New Tools in Messenger, Instagram Give Parents More Control – CNET

Meta is adding new features designed to give parents more control over how their teens use Messenger and the company’s other apps.

Meta, which owns Facebook, Instagram and WhatsApp, on Tuesday outlined parental supervision tools coming to chat app Messenger. The features give parents a look into how much time their teen spends on Messenger; who their teen is interacting with or can interact with; their privacy and safety settings; and who their teen reports on the app (if their teen chooses to disclose that information). The parental supervision tool doesn’t let parents see messages their teen sends to others. 

Meta is rolling out the tools in Messenger in the US, UK and Australia on Tuesday, and said they’ll come to more countries in the “coming months.” Meta also teased additional time- and interaction-managing parental supervision tools it’ll roll out on Messenger over the next year. 

Alongside the new Messenger features, Meta is also testing privacy messaging features on Instagram direct messages. 

“We want to protect people from unwanted interactions in Instagram DMs, and these protections are especially important when it comes to teens,” it said in the release.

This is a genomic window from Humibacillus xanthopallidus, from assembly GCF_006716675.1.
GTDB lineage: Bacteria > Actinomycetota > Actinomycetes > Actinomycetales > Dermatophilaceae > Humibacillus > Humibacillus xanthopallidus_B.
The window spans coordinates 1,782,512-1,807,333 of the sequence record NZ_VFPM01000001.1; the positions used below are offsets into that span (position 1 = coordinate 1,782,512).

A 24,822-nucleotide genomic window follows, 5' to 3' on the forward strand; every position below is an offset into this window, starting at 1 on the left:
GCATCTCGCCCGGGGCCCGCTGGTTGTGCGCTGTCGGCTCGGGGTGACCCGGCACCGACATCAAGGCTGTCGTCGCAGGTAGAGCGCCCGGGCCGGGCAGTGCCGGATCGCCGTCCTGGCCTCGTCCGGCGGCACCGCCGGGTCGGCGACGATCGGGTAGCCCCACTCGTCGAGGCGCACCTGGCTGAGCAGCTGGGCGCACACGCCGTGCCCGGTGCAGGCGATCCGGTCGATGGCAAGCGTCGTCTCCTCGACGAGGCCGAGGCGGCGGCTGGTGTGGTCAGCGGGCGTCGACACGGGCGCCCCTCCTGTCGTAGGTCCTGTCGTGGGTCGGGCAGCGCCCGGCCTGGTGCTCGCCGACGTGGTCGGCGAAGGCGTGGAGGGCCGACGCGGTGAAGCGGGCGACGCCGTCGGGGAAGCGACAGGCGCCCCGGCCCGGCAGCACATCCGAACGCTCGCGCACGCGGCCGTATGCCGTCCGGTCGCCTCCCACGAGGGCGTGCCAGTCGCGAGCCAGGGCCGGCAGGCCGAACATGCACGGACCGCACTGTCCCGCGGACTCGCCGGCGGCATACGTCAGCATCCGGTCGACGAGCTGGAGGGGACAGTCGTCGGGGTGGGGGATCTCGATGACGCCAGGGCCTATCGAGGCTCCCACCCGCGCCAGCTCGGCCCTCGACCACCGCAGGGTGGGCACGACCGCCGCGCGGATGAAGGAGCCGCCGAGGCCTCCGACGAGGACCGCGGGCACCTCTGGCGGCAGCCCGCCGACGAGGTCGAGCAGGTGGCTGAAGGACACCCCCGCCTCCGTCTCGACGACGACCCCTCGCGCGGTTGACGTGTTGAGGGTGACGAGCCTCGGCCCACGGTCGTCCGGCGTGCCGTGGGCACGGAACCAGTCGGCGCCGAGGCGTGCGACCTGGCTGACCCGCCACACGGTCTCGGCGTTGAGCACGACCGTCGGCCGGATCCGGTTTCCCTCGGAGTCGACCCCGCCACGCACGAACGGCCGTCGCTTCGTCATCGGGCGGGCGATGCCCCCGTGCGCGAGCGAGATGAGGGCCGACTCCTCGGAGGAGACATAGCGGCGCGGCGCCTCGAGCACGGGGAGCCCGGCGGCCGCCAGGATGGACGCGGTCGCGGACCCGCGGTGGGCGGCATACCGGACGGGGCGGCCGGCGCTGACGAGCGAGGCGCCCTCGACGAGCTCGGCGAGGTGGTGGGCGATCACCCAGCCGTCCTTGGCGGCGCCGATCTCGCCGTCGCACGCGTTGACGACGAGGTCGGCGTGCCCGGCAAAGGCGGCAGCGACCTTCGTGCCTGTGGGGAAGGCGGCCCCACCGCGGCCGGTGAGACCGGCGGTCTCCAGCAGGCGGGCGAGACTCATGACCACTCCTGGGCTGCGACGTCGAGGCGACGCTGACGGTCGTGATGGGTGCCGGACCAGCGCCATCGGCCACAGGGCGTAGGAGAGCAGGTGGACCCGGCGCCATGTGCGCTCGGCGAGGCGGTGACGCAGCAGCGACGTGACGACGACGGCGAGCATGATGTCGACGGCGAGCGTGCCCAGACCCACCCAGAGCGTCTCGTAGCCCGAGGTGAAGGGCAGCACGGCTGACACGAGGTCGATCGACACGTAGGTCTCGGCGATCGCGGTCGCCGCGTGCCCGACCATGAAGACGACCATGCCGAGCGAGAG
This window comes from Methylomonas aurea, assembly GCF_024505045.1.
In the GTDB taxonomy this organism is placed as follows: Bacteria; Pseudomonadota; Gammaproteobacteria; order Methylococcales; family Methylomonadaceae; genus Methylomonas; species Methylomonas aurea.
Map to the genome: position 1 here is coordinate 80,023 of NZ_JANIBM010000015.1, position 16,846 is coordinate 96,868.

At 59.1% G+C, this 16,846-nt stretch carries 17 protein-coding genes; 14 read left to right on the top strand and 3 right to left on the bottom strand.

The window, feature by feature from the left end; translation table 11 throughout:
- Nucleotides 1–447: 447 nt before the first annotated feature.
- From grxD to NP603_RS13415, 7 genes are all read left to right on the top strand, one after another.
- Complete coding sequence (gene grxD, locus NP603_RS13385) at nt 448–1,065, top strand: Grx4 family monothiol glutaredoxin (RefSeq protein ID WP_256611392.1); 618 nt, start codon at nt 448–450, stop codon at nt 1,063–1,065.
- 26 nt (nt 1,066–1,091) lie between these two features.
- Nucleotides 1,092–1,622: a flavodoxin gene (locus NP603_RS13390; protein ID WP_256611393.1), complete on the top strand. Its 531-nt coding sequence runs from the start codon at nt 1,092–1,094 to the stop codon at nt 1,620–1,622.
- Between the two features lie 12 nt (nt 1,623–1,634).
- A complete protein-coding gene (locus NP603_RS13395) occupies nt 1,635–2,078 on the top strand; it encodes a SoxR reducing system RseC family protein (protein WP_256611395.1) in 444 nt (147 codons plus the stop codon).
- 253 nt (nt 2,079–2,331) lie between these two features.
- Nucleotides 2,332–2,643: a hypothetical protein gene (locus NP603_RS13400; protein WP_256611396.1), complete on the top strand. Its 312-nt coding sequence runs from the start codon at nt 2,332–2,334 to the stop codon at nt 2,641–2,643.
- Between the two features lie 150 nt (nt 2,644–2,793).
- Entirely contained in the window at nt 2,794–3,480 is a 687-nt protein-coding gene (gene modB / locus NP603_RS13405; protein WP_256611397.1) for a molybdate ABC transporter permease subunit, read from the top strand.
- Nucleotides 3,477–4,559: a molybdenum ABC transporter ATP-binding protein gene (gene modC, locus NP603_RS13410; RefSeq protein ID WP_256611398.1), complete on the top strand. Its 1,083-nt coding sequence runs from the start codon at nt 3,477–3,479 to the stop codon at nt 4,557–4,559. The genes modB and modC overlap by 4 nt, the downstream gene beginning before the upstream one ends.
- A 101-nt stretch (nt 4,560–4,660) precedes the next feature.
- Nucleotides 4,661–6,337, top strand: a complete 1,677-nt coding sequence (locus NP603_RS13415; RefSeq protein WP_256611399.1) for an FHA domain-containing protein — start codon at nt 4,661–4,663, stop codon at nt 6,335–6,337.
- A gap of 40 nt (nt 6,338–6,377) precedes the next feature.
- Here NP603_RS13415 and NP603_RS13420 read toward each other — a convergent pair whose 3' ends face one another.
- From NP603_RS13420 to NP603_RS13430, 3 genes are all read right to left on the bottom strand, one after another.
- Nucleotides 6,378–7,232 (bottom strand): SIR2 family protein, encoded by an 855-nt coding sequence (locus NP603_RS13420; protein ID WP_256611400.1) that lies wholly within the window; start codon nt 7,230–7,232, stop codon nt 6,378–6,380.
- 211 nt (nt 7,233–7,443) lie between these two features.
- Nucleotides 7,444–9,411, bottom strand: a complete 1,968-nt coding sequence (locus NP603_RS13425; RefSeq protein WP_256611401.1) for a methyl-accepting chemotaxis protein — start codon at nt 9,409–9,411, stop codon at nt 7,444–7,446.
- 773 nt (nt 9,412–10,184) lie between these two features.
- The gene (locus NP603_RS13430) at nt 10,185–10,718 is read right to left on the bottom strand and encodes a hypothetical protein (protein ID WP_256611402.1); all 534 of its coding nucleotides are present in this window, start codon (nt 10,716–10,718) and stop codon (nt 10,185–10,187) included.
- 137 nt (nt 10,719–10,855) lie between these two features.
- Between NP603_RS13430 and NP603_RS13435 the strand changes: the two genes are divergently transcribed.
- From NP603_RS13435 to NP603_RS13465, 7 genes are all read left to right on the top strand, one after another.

Meta is testing a feature that would make people send an invite to a person before they can engage in messaging. People can send only one invite at a time and are prohibited from spamming a person’s messages before the person accepts an invitation to connect. Photos, videos and any other type of media can’t be sent before the person accepts the invite. 

The company is also introducing its Take a Break feature, which Instagram already uses, into Facebook. After 20 minutes on the app, teens will receive a message telling them to step away from the app and set daily time limits. 

The announcement of heightened parental controls and in-app screen time limits comes amid a teen mental health crisis and loneliness epidemic that some experts are tying to excessive social media use. Some schools are even suing tech firms like Meta and TikTok, alleging that they’ve played a large part in the youth mental health crisis. 

“At this point, we do not have enough evidence to say with confidence that social media is sufficiently safe for our kids,” Surgeon General Vivek Murthy said in an interview with NBC News last month. “We have to now take action to make sure that we are protecting our kids.”

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